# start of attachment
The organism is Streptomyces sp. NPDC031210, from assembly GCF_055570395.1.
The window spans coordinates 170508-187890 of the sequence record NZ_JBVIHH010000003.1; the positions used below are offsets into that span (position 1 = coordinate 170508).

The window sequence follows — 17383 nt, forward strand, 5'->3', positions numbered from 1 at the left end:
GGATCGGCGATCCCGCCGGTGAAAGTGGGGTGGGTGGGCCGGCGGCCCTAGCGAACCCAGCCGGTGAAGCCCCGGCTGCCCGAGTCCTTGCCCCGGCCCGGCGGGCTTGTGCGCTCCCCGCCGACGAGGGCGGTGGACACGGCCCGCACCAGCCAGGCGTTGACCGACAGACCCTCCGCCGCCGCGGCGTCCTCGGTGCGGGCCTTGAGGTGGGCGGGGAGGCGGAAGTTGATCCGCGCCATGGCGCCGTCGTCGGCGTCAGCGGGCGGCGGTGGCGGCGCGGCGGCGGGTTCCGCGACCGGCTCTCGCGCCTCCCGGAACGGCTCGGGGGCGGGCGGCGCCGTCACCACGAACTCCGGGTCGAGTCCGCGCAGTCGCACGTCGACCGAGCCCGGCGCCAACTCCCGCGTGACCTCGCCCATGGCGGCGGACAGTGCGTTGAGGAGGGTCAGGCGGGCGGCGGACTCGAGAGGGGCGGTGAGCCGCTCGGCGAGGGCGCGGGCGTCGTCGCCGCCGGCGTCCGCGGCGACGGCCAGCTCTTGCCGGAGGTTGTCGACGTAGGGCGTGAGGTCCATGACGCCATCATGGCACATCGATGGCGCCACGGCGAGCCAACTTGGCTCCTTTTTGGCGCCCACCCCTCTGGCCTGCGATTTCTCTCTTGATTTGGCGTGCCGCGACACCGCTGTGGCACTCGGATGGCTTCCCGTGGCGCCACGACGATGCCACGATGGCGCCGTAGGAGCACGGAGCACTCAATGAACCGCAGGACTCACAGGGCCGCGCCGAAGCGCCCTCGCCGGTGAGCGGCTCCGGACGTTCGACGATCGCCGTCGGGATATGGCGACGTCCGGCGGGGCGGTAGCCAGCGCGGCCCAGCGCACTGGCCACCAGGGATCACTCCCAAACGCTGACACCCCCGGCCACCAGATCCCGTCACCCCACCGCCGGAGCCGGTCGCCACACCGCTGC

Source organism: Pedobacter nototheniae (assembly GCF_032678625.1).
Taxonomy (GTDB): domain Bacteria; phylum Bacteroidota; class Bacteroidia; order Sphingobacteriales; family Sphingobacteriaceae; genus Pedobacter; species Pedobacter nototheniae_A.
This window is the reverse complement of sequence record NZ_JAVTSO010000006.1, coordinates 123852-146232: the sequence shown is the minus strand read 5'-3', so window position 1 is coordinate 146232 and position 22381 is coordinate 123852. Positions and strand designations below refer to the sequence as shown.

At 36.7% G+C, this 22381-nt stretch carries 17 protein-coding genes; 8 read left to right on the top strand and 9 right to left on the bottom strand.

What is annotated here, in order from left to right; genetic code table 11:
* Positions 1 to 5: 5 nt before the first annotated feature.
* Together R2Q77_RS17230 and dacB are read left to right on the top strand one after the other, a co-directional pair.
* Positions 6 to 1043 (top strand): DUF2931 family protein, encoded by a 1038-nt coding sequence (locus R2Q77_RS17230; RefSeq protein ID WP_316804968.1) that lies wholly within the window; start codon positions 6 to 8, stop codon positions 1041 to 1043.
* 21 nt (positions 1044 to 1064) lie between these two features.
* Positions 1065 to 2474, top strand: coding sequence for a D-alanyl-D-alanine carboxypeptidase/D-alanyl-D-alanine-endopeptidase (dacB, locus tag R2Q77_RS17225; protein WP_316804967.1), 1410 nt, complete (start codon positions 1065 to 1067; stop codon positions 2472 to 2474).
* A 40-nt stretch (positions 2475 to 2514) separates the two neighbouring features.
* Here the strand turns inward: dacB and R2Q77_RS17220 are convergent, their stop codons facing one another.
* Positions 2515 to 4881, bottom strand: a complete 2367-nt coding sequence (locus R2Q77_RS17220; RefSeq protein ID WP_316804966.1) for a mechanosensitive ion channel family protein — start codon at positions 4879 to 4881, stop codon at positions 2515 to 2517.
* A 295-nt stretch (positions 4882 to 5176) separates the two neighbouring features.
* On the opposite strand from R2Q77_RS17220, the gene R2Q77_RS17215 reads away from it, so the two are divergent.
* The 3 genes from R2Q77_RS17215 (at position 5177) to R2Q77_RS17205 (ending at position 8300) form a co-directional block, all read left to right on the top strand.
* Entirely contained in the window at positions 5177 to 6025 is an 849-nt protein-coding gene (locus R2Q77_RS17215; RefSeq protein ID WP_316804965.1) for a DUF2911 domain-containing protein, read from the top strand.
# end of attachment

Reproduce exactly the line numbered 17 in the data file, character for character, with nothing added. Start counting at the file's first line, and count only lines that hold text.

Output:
* Positions 2515 to 4881, bottom strand: a complete 2367-nt coding sequence (locus R2Q77_RS17220; RefSeq protein ID WP_316804966.1) for a mechanosensitive ion channel family protein — start codon at positions 4879 to 4881, stop codon at positions 2515 to 2517.